Between now and the end of the year we are set for a bit of an energy tastic time as the negotiations between the Parliament and the Council on the Commission's proposed energy and climate change package reach a critical point - the French Presidency is pushing for a deal to be done by Christmas, primarily because it wants the cudos of having such a key dossier agreed under its watch so it is all a bit gung-ho.
First off the starting block from the Parliament's side was today's vote in the Energy Committee on the report drafted by the Luxembourg Green MEP Claude Turmes on a proposed new EU-wide legal framework for actively promoting renewables targets - 20%
There were over 1100 amendments plus compromises
Altogether the end result was a good one for us with a number of our amendments, which sought to strengthen Scotland's renewable energy potential, adopted.
- the inclusion of a North Sea marine energy grid as a "project of European interest", which will mean priority for funding. Scotland stands to benefit massively from the increased capacity for renewables this grid will enable. Developing cross-border super grids will enable Scotland to become a major exporter of clean, green energy to Europe.
- encouraging priority access to the grid for renewables and seeking to ensure that the non-discriminatory nature of Ofgem’s transmission charges for remote renewables connecting to the grid is now made “mandatory". The Commission is also now mandated to investigate such abuses and act on them.
- encouraging the exchange of best practice in the development and deployment of green energy and pushing for extra funding for cutting edge research to develop the next generation of clean energy technologies.
- seeking to ensure Scotland is at the heart of the EU’s research efforts into renewables by requiring the Commission to produce a plan by 2010 to co-ordinate funding and support for renewable energy and energy efficient technology research centres, particularly those that cooperate with Universities and enterprises in applied and innovative research to commercialise research quickly. This will have positive implications for our Marine Energy Research Centre in Orkney.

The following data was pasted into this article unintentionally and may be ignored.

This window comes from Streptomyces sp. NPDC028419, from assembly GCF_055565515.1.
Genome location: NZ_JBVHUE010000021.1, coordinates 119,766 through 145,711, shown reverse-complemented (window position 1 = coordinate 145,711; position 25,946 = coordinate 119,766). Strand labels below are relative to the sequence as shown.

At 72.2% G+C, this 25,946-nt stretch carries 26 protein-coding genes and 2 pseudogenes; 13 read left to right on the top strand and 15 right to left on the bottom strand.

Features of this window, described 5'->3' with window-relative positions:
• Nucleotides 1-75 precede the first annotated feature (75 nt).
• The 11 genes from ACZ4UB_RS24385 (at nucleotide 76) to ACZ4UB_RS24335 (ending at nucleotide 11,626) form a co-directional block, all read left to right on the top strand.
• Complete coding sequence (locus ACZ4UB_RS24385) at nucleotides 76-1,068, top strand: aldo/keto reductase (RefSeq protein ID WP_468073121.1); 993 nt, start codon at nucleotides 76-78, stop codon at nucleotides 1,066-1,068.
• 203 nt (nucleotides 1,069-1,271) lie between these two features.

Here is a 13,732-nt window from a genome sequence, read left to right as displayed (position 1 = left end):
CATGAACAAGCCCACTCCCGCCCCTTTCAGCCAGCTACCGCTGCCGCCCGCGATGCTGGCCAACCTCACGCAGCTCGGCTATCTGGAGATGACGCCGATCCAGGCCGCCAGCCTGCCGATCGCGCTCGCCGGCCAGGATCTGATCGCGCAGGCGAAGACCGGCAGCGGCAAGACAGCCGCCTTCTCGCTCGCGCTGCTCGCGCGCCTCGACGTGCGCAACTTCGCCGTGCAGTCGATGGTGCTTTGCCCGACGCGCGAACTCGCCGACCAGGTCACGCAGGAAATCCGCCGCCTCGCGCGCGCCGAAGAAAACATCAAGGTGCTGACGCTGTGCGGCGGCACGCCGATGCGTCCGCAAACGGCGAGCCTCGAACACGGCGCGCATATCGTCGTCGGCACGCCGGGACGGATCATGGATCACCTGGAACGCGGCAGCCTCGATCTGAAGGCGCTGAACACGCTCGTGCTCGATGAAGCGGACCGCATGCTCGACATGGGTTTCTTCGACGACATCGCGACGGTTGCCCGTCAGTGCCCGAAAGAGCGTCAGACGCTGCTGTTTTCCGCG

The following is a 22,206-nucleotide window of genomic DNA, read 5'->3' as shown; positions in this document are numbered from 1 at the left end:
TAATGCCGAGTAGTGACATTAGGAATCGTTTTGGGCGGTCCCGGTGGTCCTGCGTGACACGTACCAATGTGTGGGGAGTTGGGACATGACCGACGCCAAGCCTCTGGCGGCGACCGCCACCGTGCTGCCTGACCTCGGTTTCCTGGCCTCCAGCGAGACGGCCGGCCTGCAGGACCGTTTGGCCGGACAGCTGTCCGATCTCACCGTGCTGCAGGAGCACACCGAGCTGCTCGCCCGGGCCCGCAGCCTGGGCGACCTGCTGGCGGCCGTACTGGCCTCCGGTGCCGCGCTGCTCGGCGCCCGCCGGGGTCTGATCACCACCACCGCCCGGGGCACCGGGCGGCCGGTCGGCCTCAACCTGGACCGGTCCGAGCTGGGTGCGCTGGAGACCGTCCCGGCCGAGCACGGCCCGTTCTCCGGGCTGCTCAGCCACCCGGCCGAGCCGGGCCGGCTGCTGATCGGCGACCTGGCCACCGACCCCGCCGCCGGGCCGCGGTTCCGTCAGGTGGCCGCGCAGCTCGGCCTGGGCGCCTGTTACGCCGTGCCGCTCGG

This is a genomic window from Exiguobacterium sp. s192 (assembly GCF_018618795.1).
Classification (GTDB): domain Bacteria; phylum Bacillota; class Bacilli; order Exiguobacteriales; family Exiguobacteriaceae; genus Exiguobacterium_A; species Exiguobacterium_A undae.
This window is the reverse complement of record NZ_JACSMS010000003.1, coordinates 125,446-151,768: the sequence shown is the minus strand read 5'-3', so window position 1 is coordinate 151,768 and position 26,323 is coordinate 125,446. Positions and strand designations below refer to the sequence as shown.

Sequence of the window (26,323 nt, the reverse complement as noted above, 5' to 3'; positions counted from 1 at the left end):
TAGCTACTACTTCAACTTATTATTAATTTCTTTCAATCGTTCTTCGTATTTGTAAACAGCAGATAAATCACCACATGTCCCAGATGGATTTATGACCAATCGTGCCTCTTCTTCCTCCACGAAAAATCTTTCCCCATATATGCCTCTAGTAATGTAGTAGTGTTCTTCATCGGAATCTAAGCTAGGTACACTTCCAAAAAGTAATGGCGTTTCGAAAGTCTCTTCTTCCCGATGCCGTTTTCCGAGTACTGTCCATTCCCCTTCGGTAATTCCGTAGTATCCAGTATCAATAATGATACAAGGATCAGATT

Other key amendments adopted include a compromise on the 10% binding biofuels target on transport: the 10% target for 2020 remains, but 40% of the 10% must come from "acceptable" sources of renewable energy, like fuels made from waste, residues, or electricity from renewable sources. This target is to be reviewed in 2014 based on an impact assessment.
The target is supported by stringent sustainability criteria for biofuels that wish to be included in the scheme. These biofuels must achieve a 45% greenhouse gas emissions saving, and at least 60% from 2015. Other criteria include no biofuels production on high carbon stock land (peat) and adherence to water and soil management criteria as well as social sustainability criteria (respect for the land rights of local communities and the fair remuneration of workers).
The Committee also backed amendments which called for energy efficiency in transport to be improved by at least 20% compared to 2005. Various other energy efficiency measures were adopted not least retrofitting old building stock and making public buildings have an energy surplus as well as biomass based heating and cooling systems.
With Member States required to adopt national renewable energy action plans setting out their national targets for their share of renewables in transport, electricity, heating and cooling, the Committee did introduce greater flexibility mechanisms in how these EU targets are to be achieved.
Once again what this shows is how the SNP in Europe have sought to ensure Scotland's energy interests are central to the ongoing discussions in Brussels and that renewables are firmly at the heart of the energy debate in Europe and in Scotland. With many of the SNP's objectives for a greener Scotland taken on board, this will do much to realise the SNP's vision for Scotland as Europe's green energy powerhouse.
MEPs will vote on the Turmes report in Strasbourg on 16 December so we will be working between now and then to ensure there are no attempts to water down what has been achieved thus far.